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Tuesday, August 21, 2012

The Traveling Introvert

It's said that introverts get their energy from within, so logically it might make sense that external surroundings don't matter all that much.  Note the word "logically".  As someone who does travel from time to time, and seeing as though I am in Boston this week on company business, it makes some sense to explore this thought in greater detail.

Credit to   for the above graphic.

A few basic parameters need to be set.

First,  business travel is NOT glamorous, fun, exciting, a vacation, full of drunken debauchery, cool, etc.  If you think it is, then you obviously don't travel on business very often.  It is the equivalent of being at work 24/7.

Second, introversion does not equal shyness.  If you think it does, then you are a moron.   Sorry.

Got that?

The above noted, I find that being a traveling introvert is particularly difficult some times.  Here are a few reasons why.

External Stimuli - There is a ton of external stimuli to process.  While I like a change of scenery every once in a while, being in a new town means that I have to re-orient myself to my surroundings.  That takes time away from other things. It also means that I need to have my guard up even more than usual.  So much energy is expended on stuff like this.

Being "on" - When I travel,it is, sadly, not with the primary purpose of sitting all by myself somewhere working.  Nope.  Rather, I always end up having to extrovert to some extent.  It might be because I am teaching a class, running a meeting (or series of meetings), participating in meetings, or attending a class.  I have to interact with people I don't know.  I am forced to engage in that which I hate the most:  small talk.  Regardless, it always requires me to act extroverted for extended periods of time.  Another thing that sucks the life force out of me.

Many Choices - Traveling requires almost constant choices.  Where do I turn?  What do I eat?  How will I manage my time back at the hotel?  Making choices isn't an introverted trait, I know, but for me all these choices require thought and analysis.  They require me to sometimes make spot decisions.  My preference is to be able to think about what I want to do; while I can make spot choices, I'd prefer to have a routine in place whereby the choices can be made ahead of time.  Travel = no routine.  No routine = more stressful.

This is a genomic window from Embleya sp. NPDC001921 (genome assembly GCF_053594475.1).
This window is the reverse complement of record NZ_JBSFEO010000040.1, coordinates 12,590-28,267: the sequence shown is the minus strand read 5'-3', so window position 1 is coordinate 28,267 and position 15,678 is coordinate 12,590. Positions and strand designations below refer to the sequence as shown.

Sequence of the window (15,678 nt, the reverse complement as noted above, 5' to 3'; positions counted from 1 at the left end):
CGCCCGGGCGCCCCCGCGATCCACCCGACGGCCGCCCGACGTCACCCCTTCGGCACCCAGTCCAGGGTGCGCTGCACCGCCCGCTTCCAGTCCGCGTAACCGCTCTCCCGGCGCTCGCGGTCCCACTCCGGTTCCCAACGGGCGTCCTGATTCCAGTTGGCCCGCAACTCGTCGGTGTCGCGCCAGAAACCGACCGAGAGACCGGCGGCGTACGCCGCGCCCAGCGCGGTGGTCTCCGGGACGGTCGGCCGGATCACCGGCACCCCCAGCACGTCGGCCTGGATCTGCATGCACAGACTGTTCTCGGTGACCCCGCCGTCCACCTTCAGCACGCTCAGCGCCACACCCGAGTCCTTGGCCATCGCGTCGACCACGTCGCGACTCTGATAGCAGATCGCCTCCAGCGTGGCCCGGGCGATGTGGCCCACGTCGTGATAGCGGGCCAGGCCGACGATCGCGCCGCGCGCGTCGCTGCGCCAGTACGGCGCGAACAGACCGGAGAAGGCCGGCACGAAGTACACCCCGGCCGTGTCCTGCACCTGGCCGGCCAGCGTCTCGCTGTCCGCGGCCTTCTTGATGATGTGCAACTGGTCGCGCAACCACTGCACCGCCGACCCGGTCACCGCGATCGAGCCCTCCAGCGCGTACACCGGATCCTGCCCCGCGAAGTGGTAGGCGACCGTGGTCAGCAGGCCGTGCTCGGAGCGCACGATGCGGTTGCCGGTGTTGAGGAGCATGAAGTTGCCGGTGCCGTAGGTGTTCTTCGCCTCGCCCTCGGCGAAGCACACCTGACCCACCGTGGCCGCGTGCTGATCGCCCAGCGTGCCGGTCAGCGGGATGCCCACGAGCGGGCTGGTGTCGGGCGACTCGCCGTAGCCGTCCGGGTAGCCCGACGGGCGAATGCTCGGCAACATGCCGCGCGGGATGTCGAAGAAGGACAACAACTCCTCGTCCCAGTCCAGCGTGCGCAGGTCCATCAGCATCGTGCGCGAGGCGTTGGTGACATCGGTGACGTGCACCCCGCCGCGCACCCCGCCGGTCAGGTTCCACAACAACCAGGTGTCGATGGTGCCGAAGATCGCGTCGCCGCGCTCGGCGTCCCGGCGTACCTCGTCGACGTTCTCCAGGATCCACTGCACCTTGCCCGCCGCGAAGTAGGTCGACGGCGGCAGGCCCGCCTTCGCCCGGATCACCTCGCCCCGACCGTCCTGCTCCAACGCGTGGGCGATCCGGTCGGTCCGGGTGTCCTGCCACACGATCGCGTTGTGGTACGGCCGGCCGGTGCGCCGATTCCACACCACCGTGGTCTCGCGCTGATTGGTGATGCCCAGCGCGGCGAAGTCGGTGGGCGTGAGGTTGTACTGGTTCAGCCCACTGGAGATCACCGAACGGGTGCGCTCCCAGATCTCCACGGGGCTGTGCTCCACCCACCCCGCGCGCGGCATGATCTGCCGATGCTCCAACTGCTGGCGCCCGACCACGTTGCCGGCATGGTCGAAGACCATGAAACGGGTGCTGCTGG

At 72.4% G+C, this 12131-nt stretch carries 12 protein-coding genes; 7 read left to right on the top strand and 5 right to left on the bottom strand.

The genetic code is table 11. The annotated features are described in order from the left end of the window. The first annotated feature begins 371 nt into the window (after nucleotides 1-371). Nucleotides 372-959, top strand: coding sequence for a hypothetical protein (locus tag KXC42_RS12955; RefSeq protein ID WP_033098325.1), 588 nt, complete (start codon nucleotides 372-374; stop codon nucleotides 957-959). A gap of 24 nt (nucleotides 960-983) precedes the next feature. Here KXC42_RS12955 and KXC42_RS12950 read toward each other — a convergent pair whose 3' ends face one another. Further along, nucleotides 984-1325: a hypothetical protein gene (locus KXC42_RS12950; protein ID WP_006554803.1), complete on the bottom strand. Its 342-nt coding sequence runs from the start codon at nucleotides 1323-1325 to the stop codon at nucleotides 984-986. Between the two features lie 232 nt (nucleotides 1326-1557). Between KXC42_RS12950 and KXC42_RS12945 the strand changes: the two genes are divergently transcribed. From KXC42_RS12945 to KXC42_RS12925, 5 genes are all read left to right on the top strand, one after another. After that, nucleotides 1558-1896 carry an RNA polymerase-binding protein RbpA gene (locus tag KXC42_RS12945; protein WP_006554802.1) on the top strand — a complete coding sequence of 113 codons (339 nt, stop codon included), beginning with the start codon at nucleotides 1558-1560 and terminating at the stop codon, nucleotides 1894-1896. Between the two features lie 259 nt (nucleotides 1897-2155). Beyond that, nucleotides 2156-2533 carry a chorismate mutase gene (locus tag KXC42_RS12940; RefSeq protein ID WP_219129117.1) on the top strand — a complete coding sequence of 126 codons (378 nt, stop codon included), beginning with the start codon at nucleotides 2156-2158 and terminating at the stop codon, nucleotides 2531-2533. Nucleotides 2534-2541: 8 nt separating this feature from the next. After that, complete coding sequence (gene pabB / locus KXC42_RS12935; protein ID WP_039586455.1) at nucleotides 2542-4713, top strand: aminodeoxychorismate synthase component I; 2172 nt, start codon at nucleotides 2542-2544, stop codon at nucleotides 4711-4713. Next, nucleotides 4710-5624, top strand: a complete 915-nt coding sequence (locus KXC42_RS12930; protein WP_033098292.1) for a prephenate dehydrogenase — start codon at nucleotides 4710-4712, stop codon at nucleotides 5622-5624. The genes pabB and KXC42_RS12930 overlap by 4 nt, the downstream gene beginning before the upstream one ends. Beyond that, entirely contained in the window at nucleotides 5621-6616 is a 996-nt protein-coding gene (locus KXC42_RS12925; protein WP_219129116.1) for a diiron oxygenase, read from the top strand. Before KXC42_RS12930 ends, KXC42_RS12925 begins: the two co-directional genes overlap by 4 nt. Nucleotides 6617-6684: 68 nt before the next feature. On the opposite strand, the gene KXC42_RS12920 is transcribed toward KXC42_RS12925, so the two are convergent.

Away from people I care about - I don't have a ton of close friends.  Guess what?  This is okay.  I'm not coming to Boston, for example, to make new friends...I have come here to work and learn new "stuff".  While I am okay not necessarily making new friends, that doesn't mean that I treasure being absolutely alone in a hotel room either.  In fact, it is rather disconcerting at times.  I miss the regular routine that I enjoy with Ms Rivers.  Sometimes being away get's egregiously bad, such as last night when my youngest daughter had to go to the ER for some pain she was experiencing.  Yes, she ended up okay, but it was downright painful for me to be here, 300 miles away from her, feeling helpless.  Now I'm not claiming that introverts love their children more than extroverts, but I am going to claim that when the circle of people in your life is smaller, those that are in the circle tend to mean a lot to you. 

Bottom line?  Yes, I am blessed in that I have a job whereby I get to travel, but business traveling isn't all sunshine, smiles and rainbows.


Cheryl said...


Thanks for posting this!


Stephen Albert said...


I am glad you enjoyed the posting.

- Steve

Anonymous said...

Small talk....I call it shallow talk.

Gossip, let's talk about this for two minutes then jump to that, what about her, what's with him....very hard on introverts. We'd rather do deep subject, thoroughly discussed

Another thing that also bugs me...the "social skills" thing. An introvert asks someone a question and expects one of three answers: Yes, No or "It's a bit complex, let me explain." What drives me crazy is when you ask someone, for example, if it's okay for you to do something and they say, "Uh, yeah, uh, yes, sure that would be fine." So you do it, and the next thing you know you're being chewed out. "You should have KNOWN I didn't actually want you to do that! Geez where are your social skills? What's wrong with you?"

These days, I'm likely to reply "What's wrong with you? You said it was fine. I took you at your word. It would seem that you lied to me. Why didn't you just TELL ME THE TRUTH?" That really throws them. They are so used to being the "norm" that if you challenge that, it shocks them. But let's challenge that. Human beings are complex. "Norm" should be a very wide category!

KnightnDaze said...

Y'know, it never occurred to me that people might think surroundings don't matter much to an introvert. Not only do I recharge by turning inward, I have to feel (emotionally) safe to do so. That just can't happen (for me) in an airport stopover, even if I'm not interacting with others. Like trying to get a good night sleep at a rock concert ;)

Nice post!

Vicki said...

One thing hubby and I have learned - take your own pillow with you when you travel. The bed is still strange, the food is strange, the surroundings are strange, the decisions are realtime and the energy is wrong. But at least you'll get a better night's sleep with a pillow that doesn't kill your neck.
It helps a LOT if you can get a better night's sleep.

Stephen Albert said...

Thank you all for the comments!

By the way, I have, on occasion (and when it is possible) brought my own pillow when traveling. It makes a difference (although I can't really do it when flying).